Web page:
Las Vegas Sun

March 24, 2018

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Budget cuts threaten Family Services lifeline

Caseworker’s passion is protecting children and reuniting families, but state budget cuts threaten these services


Leila Navidi

A 4-year-old girl sits next to her grandmother during a visit from Heather Richardson of Clark County Family Services.

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Heather Richardson, senior case manager for Clark County Family Services, works 60 hours a week, but is only paid for 40. She works 20 hours a week toward her master's degree.

Brian Sandoval

Brian Sandoval

Heather Richardson has one of her hardest cases yet. The 16-year-old boy has been exposed to deeply dysfunctional family relationships, drug abuse and domestic violence. He is a sweet kid, and clever, but he’s been witness to horrible things. Fate would seem to be urging him to jump into the same polluted pool. He blames himself for his family’s dysfunction, although he’s responsible for none of it.

Richardson, a senior case manager for Clark County Family Services, is trying to drill into him that he has free will, that he can make his own choices.

“You don’t have to be a victim of circumstance,” she emphasizes. “You were a victim, but now you’re a survivor.”

Over time, she’s built trust with the boy, who understandably trusts no one, but last week called her in a crisis for help.

“I’m happy you came into my life,” he says. “I don’t know where I’d be. I’d be dead.”

Before Richardson, he says he could never imagine life after age 20.

Richardson is uniquely qualified for her job with Family Services. At 13, she was taken from her family, spent a day at the county child shelter Childhaven and then lived with her aunt before reuniting with her mother.

Later, in 2003, she served as a foster mother for a year to two of her father’s children, then 9 and 15.

“I know what it’s like to know your parents have made bad decisions, but to still love them. I know what these kids are going through,” she says.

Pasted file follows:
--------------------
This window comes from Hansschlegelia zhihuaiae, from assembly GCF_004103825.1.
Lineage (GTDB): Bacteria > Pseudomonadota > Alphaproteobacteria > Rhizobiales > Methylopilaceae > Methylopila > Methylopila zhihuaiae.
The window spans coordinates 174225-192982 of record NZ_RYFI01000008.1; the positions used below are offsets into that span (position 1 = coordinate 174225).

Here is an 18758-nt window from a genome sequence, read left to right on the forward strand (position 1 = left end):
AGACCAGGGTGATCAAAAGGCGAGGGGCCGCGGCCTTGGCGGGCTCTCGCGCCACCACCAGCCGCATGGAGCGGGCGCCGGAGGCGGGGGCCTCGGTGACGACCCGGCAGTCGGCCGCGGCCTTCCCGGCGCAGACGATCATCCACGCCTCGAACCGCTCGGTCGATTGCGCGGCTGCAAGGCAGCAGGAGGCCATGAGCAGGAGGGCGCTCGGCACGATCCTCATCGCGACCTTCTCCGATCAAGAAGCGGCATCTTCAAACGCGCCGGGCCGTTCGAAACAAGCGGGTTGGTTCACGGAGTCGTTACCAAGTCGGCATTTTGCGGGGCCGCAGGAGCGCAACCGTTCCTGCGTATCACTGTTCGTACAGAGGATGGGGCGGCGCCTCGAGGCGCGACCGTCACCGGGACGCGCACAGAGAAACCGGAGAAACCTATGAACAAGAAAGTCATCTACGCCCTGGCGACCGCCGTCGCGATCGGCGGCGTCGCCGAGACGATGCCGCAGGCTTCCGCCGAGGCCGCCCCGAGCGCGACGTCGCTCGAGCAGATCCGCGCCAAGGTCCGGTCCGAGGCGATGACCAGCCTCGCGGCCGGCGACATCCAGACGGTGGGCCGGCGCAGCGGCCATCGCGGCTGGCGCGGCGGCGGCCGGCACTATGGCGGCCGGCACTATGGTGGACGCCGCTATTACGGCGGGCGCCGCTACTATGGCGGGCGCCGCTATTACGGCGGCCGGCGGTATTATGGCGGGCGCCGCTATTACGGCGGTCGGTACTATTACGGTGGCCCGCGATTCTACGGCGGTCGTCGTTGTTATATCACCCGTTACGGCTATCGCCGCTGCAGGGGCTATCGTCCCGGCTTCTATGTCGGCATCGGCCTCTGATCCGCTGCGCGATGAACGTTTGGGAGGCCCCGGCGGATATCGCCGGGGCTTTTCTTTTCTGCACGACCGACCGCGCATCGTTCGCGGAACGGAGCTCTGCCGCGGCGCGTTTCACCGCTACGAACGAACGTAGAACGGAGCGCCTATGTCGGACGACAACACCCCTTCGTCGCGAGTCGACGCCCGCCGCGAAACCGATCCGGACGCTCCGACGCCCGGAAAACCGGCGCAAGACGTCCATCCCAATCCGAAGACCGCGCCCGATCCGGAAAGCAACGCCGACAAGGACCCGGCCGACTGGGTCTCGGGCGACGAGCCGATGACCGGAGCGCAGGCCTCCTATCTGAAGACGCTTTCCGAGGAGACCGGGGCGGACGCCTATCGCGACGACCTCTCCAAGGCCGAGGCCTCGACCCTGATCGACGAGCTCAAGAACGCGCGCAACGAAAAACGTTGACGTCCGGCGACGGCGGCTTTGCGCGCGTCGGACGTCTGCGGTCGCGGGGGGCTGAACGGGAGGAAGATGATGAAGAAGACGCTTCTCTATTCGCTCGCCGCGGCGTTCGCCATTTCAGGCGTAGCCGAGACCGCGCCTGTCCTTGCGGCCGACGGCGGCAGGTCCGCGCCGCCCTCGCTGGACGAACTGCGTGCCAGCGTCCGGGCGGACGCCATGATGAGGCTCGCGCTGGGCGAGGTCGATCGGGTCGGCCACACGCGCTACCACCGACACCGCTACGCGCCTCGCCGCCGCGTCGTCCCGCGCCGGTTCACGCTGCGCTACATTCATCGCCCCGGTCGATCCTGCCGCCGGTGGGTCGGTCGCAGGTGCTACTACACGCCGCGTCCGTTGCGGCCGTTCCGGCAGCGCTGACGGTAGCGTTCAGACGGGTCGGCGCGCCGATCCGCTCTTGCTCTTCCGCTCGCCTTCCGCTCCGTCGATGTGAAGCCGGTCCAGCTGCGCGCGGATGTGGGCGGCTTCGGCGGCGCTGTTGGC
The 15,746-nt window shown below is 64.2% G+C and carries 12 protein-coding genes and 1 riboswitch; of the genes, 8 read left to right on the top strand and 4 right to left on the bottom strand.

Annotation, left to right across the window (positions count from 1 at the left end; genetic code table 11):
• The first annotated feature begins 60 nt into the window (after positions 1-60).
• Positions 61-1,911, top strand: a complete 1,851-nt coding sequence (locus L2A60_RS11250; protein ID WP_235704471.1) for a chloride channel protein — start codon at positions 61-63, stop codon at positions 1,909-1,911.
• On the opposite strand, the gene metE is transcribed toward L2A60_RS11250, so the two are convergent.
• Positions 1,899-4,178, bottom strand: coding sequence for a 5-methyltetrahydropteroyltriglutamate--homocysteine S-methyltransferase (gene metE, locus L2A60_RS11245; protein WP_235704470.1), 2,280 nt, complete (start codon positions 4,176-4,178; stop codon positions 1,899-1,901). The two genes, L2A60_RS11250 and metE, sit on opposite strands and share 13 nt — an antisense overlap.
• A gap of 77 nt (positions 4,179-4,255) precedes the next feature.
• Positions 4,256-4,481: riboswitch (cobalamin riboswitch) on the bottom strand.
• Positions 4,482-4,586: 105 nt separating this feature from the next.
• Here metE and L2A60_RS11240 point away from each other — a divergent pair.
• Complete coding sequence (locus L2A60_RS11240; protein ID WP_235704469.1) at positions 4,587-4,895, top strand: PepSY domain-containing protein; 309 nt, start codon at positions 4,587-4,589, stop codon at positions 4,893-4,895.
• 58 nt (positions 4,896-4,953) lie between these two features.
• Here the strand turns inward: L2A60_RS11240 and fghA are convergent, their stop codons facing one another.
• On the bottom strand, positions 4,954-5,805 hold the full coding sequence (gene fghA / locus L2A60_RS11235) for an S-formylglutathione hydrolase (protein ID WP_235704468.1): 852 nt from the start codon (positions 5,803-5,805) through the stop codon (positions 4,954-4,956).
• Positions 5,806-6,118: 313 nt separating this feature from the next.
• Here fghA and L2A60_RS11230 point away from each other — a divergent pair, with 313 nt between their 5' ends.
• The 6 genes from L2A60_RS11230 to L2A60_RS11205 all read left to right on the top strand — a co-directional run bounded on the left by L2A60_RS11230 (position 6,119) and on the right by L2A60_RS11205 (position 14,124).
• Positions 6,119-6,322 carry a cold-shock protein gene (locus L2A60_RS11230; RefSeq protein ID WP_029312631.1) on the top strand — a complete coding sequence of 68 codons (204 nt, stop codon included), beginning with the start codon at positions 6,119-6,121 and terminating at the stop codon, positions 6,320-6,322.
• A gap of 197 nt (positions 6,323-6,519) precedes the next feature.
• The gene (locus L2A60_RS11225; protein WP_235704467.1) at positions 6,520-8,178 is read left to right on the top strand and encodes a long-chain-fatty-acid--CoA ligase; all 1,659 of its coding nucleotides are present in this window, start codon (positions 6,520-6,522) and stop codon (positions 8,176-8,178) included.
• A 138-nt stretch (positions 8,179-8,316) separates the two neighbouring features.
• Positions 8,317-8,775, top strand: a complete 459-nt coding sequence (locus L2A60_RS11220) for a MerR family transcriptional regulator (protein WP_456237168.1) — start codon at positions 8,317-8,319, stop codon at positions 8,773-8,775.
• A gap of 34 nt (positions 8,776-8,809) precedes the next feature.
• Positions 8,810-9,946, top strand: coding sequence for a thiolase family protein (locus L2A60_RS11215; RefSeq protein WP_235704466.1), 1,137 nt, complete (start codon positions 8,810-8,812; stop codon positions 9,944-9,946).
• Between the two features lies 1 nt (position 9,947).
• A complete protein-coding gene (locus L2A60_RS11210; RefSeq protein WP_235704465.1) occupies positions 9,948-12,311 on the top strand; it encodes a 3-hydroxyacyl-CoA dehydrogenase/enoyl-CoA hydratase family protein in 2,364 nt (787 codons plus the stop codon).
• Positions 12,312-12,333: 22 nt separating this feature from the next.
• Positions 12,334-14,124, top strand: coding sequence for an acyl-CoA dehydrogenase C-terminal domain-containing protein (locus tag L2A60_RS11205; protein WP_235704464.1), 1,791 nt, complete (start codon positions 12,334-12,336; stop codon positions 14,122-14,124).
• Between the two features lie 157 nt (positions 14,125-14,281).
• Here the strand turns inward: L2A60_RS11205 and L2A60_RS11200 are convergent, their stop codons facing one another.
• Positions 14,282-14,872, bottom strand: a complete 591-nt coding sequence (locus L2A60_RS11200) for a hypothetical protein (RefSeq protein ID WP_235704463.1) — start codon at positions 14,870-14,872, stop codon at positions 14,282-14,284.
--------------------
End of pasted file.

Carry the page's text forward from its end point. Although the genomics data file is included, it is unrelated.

Now she keeps 23 families, all in various stages of crisis or recovery, under her care and supervision, trying to get parents back on the right track so they can be reunited with their children. In the approximately 40 percent of cases when it doesn’t work, she finds a safe adoptive home for the children.

On any given day, 3,000 children in Clark County are living outside their homes because they’ve been removed for their safety. Richardson is one of the frontline soldiers with the difficult and unheralded job of trying to figure out what to do next.

Just as these families are in crisis, county officials worry that state and local budget cuts will erase the gains made by Family Services since 2006, when the county had one of the worst child welfare systems in the country, as a federal official said at the time. Childhaven was overrun with 265 children, and caseloads were more than twice what is recommended by experts.

Under the proposed budget of Gov. Brian Sandoval, caseloads would balloon because the county would have to slash frontline staff by 22 percent, according to Family Services Director Thomas Morton, who testified at the Legislature on Friday about the effect of cuts.

This concerns Richardson, who is doing her best even though the tools she needs to do her job — mental health services and drug treatment beds — just aren’t there.

She begins her days early, getting her own family going. She and her husband have five children between them, ages 2 through 12.

She does a home visit on her way to work at Family Services on West Charleston Boulevard.

After answering e-mail and reviewing and typing case notes, she’s in a county vehicle to begin visiting families. She is required to see every child on her caseload at least once every 30 days.